Date of Award

Fall 12-2020

Degree Type


Degree Name

Doctor of Philosophy (PhD)


Social Science and Global Studies

Committee Chair

Edward Sayre

Committee Chair School

Social Science and Global Studies

Committee Member 2

Joseph St. Marie

Committee Member 2 School

Social Science and Global Studies

Committee Member 3

Julie Reid

Committee Member 3 School

Social Science and Global Studies

Committee Member 4

Robert Maguire


For decades, Paul Romer’s endogenous growth theory has enriched the discussion regarding human capital in development. Romer posits that human capital is a vital resource and critical component of macroeconomic growth. With emigration identified as the leading cause of human capital loss for developing countries, Romer recommends growth policies focus on accessing knowledge in more developed parts of the world. As a way to achieve sustained development, institutions like the United Nations have proposed strategies similarly aligned with Romer’s theory. These institutions suggest the diaspora, as a source of human capital, can go beyond remittances and serve as integral actors in development.

While this dissertation agrees there are substantial benefits to incorporating the diaspora in development initiatives, the entrenchment of host and homeland actors raises serious questions about the effectiveness of this strategy. These questions are especially significant in Haiti, where a multitude of host actor organizations has long played a leading role in Haiti’s development. In order to successfully introduce the Haitian diaspora, perceptions and attitudes of Haitian development actors were examined through case study analysis, one-on-one semi-structured interviews, and a self-administered survey (n=482). Uncovering these perceptions and attitudes is critical to forming policies that engage, utilize, and retain the Haitian diaspora in a long-term and meaningful way.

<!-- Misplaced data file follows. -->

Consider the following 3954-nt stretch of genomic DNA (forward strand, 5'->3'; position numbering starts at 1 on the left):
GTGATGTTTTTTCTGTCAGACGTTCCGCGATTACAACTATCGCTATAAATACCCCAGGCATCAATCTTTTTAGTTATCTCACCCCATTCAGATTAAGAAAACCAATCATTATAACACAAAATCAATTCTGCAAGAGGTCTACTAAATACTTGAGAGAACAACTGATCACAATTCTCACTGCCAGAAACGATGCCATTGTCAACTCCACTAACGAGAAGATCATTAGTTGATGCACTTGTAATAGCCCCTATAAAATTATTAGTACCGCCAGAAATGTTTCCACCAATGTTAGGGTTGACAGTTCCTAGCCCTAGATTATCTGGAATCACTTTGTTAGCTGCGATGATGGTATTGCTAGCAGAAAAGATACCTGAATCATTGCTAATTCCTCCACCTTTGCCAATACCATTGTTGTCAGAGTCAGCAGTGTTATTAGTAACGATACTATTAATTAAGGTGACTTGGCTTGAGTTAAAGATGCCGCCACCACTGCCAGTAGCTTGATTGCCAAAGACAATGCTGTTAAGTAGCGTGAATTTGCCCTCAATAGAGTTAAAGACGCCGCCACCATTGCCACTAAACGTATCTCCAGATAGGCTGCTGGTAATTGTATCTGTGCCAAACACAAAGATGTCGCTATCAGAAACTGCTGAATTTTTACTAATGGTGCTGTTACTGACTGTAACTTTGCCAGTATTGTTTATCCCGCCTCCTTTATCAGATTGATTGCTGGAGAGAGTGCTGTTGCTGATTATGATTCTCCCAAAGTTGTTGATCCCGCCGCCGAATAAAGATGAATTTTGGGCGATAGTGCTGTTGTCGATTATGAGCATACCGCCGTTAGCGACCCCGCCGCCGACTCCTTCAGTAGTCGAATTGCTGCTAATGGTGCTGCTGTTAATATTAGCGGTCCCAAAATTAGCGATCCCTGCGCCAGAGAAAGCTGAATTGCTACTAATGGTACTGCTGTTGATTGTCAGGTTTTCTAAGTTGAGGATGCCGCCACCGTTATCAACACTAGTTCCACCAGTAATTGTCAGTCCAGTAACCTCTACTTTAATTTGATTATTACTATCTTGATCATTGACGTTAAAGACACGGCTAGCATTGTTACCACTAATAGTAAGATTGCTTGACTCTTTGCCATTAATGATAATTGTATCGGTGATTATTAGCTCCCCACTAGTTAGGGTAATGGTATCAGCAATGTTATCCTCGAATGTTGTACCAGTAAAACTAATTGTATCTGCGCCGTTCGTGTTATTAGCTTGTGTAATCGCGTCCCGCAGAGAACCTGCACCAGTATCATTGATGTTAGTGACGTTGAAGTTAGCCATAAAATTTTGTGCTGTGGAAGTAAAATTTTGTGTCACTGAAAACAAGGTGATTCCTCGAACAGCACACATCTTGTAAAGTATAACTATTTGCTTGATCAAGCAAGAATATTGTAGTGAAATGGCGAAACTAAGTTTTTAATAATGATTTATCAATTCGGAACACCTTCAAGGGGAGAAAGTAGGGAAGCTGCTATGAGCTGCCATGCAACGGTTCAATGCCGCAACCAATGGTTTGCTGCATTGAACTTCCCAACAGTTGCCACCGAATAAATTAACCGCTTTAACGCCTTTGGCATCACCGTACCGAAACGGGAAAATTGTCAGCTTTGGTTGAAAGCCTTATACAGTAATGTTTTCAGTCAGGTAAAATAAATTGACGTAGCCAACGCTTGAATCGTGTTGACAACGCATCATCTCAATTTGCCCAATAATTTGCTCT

Overall, results indicated the Haitian diaspora is broadly receptive and enthusiastic to the notion of being integral actors. While their perceptions surrounding the strategy remained positive, the diaspora conveyed considerable barriers to widespread engagement. Host actors in Haiti exhibited some reservations to the strategy, detecting it would structurally change the North-South development model. Host actors expressed they were sensitive to the voice of the Haitian people being further diminished by a new entrant. Homeland actors were eager and open to the idea of the Haitian diaspora participating in development initiatives. They recognized the Haitian diaspora’s contributive impact on the Haitian economy, and acceptance of the diaspora in initiatives was a reasonable next step. Finally, international actors should focus policies that provide broad education about Haiti and better inclusion as ways to improve engagement with the Haitian diaspora.